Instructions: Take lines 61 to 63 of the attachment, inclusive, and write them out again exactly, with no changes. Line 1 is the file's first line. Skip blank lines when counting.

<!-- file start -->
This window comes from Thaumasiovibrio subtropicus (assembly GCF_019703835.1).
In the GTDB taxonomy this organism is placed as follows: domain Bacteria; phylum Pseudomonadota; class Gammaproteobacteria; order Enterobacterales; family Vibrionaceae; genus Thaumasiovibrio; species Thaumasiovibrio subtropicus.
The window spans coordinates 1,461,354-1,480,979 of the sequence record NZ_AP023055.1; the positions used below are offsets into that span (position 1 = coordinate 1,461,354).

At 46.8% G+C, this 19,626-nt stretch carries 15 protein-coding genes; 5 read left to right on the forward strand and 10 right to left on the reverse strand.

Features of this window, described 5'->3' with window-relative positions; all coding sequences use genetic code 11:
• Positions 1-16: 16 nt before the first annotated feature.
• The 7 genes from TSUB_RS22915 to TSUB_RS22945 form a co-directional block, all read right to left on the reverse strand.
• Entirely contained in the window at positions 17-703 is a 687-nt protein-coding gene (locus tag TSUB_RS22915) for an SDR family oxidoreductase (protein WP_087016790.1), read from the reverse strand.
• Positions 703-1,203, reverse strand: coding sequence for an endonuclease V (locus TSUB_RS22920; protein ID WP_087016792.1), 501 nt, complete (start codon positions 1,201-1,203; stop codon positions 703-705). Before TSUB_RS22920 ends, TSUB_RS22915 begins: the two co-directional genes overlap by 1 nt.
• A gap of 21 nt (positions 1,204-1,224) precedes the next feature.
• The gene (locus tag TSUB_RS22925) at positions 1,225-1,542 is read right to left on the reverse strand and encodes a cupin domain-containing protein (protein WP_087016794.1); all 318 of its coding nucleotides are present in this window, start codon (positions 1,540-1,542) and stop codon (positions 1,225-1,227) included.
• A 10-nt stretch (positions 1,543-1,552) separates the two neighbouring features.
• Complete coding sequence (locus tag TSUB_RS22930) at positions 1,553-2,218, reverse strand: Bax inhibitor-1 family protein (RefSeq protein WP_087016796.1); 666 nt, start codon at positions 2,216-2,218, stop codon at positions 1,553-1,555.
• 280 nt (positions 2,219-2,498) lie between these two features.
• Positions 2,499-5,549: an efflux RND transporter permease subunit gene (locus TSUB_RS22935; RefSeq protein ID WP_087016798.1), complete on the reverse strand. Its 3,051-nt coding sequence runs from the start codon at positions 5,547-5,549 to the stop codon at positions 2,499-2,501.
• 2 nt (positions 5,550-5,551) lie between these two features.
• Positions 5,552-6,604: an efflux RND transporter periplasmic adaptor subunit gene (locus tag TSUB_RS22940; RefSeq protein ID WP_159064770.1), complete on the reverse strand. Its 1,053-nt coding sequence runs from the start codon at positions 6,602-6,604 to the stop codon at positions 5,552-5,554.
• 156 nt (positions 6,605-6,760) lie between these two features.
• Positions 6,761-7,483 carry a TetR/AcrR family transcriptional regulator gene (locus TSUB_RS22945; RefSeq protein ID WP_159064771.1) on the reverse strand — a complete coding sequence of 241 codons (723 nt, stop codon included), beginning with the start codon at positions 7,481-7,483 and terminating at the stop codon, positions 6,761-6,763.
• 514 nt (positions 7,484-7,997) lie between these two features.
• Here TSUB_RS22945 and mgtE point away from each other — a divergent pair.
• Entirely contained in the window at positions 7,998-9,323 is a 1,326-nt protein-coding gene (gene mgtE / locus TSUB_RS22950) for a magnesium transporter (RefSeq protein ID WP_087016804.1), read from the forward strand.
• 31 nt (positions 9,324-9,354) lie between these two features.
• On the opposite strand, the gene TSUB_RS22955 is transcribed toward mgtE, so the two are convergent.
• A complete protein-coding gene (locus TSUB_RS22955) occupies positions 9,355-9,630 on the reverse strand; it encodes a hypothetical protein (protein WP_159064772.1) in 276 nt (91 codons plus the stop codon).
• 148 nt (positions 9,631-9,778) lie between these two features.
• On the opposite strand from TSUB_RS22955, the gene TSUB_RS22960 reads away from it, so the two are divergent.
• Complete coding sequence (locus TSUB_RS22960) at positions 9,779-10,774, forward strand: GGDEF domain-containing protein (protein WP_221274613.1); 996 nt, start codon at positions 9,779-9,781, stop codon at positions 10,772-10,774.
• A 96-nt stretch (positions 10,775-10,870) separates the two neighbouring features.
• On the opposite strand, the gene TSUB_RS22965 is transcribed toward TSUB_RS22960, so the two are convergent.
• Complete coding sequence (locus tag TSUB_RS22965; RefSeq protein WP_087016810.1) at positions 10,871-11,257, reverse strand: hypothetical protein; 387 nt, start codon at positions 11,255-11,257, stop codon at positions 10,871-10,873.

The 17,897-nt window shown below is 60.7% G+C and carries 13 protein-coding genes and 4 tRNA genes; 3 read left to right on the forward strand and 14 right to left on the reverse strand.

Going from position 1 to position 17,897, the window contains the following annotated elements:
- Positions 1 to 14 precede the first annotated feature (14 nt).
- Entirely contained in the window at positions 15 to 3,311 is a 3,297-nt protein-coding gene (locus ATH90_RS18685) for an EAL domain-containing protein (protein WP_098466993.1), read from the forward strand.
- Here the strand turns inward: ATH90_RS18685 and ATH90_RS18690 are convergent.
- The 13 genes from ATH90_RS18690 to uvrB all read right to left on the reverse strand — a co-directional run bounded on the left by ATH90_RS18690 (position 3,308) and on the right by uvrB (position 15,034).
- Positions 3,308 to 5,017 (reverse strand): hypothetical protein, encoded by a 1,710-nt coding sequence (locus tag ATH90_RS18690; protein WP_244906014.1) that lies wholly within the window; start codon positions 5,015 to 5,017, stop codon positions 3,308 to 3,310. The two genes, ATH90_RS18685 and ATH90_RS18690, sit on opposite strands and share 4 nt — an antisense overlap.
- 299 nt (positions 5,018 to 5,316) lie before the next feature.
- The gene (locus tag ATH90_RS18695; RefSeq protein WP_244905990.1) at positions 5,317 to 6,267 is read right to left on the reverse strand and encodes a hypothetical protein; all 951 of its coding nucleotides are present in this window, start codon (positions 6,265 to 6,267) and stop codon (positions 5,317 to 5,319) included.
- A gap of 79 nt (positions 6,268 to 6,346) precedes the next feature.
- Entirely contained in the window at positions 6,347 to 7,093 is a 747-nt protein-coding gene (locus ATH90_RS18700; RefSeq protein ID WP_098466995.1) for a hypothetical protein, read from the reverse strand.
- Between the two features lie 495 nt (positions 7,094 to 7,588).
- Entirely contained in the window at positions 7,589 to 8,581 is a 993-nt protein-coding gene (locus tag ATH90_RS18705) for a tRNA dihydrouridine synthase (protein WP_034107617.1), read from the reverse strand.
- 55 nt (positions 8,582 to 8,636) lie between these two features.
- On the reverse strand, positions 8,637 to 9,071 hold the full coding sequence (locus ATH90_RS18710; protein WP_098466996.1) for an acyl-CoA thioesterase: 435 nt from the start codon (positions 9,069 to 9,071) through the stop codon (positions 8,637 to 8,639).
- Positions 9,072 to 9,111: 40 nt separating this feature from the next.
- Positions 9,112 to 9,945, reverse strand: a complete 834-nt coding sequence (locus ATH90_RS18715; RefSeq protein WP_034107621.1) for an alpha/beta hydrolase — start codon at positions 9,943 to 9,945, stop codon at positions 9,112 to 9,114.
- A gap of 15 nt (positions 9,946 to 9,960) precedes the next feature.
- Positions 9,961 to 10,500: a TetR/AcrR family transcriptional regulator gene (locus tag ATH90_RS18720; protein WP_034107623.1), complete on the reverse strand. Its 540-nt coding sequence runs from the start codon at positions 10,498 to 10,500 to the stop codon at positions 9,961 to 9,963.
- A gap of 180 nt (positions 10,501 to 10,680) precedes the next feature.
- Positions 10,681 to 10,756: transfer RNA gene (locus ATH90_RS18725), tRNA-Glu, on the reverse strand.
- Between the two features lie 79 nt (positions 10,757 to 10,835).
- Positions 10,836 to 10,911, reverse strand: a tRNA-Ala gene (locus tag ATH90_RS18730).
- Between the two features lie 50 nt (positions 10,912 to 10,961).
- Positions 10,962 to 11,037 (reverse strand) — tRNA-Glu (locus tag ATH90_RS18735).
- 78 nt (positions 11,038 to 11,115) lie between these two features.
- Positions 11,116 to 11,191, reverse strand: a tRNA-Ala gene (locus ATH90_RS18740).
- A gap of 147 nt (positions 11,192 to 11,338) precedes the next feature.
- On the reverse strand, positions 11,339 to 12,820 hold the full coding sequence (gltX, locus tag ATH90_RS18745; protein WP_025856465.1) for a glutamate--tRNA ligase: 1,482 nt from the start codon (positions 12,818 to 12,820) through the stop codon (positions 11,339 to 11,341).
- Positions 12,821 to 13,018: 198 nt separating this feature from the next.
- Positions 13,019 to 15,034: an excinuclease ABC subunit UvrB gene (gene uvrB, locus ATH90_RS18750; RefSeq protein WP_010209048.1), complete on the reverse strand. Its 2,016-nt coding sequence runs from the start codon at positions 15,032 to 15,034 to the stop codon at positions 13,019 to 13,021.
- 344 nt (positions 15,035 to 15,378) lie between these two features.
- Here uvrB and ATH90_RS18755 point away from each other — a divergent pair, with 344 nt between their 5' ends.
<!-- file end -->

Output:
- Positions 12,821 to 13,018: 198 nt separating this feature from the next.
- Positions 13,019 to 15,034: an excinuclease ABC subunit UvrB gene (gene uvrB, locus ATH90_RS18750; RefSeq protein WP_010209048.1), complete on the reverse strand. Its 2,016-nt coding sequence runs from the start codon at positions 15,032 to 15,034 to the stop codon at positions 13,019 to 13,021.
- 344 nt (positions 15,035 to 15,378) lie between these two features.